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Lene Maria Christensen

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Cold Danish.

Imagine a festering, stinking bog, where old cars, bloated corpses, and sundry other sins and secrets disappear into the murk. The Dead Marshes? Try Denmark. I took a chance on Henrik Ruben Genz’s enjoyably bizarre Scandinavian crime story Terribly Happy (Frygtelig lykkelig) last weekend in part because of the very solid trailer, and in part because of this endorsement from Variety therein — It “plays with genre in a manner that can be compared with the Coen brothers or David Lynch.

Well, David Lynch…not so much. (I presume the reviewer was thinking of Twin Peaks, but there really aren’t very many Lynchian flourishes here — There’s no Roy Orbison, red lights, flaring matches, or dream logic to be had.) But Terribly Happy definitely wears its Coenesque heart on its sleeve, paying brief homage to three of the Coens’ oeuvre in the first three minutes. The movie begins exactly like No Country for Old Men — a grizzled voiceover talking about crime and the olden ways, over shots of the strangely forbidding Danish countryside. We are then warned, a la Fargo, that this is based on True Events. (In fact, it’s from a novel by Erling Jepsen — Before that, provenance unclear.) And, then we cut to behind a police car on a long stretch of highway, one that pretty quickly conjures reveries of Raising Arizona.

Of all the Coens’ output, tho’, Terribly Happy ultimately feels most like Blood Simple — a sordid tale of small-town crime, seedy bars, and village ne’er-do-wells. (See also: great small-bore, character-driven crime flicks like One False Move and A Simple Plan.) This is not to say that Terribly Happy is derivative, because it isn’t. Rather, the film feels like it tips its hat to its influences before setting off on its own quite unique story. (In fact, Happy seemed unique even tho’ this is the third fish-out-of-water crime story I’ve seen in a row, and despite its reliance on the tried-and-true “new cop in an old village” tradition that includes Hot Fuzz, The Wicker Man, the aforementioned Peaks, and any number of old-school Westerns.)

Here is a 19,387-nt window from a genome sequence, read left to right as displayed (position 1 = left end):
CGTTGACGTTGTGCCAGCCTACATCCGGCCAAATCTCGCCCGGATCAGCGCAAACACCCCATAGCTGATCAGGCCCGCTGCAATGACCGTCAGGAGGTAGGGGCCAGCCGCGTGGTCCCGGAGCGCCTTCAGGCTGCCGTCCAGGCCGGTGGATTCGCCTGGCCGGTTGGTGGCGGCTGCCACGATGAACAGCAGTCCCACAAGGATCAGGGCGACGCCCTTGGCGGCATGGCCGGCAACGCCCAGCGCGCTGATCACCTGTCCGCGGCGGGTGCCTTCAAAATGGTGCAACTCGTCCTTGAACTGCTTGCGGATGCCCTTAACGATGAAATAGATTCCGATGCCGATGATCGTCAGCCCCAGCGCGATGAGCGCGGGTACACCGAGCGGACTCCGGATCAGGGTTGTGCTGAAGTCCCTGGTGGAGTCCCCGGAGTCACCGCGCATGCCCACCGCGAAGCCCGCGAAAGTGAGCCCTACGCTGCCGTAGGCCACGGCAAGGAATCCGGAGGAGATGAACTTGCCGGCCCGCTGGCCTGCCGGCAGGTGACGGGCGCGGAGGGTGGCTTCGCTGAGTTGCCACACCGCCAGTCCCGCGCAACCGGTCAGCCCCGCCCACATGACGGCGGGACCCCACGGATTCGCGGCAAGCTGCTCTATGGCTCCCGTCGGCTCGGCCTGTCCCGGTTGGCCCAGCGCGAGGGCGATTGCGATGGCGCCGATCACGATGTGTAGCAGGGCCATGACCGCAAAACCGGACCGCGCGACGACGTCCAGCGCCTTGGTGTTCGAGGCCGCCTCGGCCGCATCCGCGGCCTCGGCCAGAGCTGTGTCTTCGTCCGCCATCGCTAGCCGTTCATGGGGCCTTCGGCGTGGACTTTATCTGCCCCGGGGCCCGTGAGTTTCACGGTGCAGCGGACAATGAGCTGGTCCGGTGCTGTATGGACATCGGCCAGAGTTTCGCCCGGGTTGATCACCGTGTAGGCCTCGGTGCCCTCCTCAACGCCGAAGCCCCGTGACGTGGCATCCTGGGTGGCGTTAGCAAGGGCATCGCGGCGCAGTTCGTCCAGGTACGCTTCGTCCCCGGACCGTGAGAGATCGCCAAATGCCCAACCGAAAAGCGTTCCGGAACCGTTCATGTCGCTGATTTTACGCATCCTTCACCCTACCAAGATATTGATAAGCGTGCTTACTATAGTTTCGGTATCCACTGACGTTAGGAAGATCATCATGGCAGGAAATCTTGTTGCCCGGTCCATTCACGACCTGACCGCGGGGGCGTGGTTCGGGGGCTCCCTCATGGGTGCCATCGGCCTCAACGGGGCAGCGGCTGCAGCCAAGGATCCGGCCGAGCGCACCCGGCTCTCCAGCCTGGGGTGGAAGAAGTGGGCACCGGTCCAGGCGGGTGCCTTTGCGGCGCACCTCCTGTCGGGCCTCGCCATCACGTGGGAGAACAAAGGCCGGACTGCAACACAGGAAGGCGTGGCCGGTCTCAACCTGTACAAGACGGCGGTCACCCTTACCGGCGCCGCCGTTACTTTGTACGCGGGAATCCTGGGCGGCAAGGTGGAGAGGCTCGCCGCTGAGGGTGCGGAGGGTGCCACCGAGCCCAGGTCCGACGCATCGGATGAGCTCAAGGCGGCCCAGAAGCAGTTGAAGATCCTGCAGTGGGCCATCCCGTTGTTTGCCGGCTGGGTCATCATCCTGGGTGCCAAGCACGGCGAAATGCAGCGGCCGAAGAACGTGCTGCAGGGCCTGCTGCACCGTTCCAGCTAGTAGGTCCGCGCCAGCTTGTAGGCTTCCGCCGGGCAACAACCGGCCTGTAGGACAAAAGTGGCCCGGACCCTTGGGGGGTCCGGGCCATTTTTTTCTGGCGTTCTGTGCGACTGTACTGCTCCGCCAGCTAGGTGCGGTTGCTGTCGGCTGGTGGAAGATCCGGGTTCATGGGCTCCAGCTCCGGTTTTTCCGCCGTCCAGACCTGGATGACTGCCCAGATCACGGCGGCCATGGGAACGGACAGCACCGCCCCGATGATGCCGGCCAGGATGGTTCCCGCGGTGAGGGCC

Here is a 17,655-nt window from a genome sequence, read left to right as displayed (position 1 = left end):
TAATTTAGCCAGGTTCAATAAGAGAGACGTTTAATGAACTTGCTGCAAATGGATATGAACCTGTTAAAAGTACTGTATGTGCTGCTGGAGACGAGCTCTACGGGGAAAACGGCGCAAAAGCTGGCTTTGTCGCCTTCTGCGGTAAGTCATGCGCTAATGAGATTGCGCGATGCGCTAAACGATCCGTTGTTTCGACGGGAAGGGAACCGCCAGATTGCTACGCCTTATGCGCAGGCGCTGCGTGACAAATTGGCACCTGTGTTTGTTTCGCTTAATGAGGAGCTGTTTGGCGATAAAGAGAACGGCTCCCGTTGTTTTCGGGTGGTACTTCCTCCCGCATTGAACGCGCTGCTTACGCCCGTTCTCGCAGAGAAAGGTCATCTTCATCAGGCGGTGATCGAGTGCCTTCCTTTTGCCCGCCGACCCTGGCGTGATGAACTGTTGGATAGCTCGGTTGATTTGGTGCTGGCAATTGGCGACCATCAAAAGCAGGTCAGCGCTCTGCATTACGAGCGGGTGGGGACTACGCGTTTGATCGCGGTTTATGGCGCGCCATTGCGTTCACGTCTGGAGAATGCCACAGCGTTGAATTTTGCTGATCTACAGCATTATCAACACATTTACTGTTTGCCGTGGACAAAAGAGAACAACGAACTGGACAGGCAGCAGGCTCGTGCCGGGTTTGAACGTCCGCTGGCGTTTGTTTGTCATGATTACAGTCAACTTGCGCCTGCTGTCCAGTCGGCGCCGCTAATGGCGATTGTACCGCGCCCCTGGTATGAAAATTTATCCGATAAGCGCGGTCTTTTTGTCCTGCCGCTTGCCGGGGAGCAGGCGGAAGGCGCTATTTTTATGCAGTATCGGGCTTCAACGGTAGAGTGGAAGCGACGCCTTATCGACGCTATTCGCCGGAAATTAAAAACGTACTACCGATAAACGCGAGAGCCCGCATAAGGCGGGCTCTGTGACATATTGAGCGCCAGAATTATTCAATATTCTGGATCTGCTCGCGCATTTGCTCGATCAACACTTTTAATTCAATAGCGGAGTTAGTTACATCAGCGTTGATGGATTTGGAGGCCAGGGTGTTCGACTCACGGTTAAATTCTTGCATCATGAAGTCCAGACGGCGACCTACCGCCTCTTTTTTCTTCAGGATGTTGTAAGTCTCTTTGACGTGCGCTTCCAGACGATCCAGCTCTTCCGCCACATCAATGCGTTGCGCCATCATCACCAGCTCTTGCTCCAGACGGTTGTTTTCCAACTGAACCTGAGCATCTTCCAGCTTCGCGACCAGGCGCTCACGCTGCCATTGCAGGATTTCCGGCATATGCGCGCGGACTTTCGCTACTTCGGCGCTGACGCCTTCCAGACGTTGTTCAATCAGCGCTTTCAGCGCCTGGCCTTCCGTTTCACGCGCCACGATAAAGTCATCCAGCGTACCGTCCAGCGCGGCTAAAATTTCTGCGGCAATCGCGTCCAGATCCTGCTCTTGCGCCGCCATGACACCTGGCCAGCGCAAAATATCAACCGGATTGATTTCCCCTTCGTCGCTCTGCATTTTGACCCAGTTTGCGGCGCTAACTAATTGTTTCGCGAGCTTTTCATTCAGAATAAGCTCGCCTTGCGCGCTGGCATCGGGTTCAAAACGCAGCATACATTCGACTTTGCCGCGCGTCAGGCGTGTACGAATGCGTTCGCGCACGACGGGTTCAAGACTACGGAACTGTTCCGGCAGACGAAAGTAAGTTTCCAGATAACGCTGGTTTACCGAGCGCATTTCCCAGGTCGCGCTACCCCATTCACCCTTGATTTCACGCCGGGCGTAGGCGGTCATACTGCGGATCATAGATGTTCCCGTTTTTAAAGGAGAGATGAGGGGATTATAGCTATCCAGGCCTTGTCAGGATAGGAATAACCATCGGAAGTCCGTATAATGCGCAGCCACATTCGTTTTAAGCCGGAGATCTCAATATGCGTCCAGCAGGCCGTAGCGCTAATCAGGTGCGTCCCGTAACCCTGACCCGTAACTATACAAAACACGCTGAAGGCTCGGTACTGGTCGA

If it seems like I’m just comparing Terribly Happy to other movies rather than talking about the film itself…well, best not to give away too much. But, in brief: Robert (Jakob Cedergren) is a Copenhagen cop who had a little bit of a breakdown, and has subsequently been dispatched to the sticks to rehabilitate his name. In the tiny hamlet where he ends up, people say “Mojn” like Hawaiians use “Aloha.” The village elders play cards all night long, short-handed. A local woman (Lene Maria Christensen) keeps showing up at the station with new injuries. The entire town seems deeply frightened of her husband Jorgen (Kim Bodnia). A strange little girl (Mathilde Maack) insists on wheeling her squeaky baby carriage around at all hours of the night. And people keep disappearing…

So, yes, there’s something rotten in the State of Denmark — more than a few things actually. And, as you might expect, it is Robert’s task to get to the bottom of it all. But in the Danish lowlands, the bottom can be treacherous, and our White Hat here is, well, not entirely stable, particularly after a beer or six. In fact, he’s the type of fellow who might just draw on his own kitty-cat, especially when it also starts saying “Mojn” back at him. (And, really, can you blame him? It’s only a short step there to “I can haz…“)

Sure, there are a few tells along the way — the last five minutes are telegraphed pretty much from the start. Still, Terribly Happy definitely takes a few jags I was not expecting, and the journey is the reward regardless. It doesn’t have the artsy ambition of The White Ribbon (and I have yet to see the well-regarded A Prophet), but nonetheless, Terribly Happy is my favorite non-English-language film of the year so far. It is, simply put, a solid crime story, well-told. (And if you get a chance, check it out before the inevitable American remake.)

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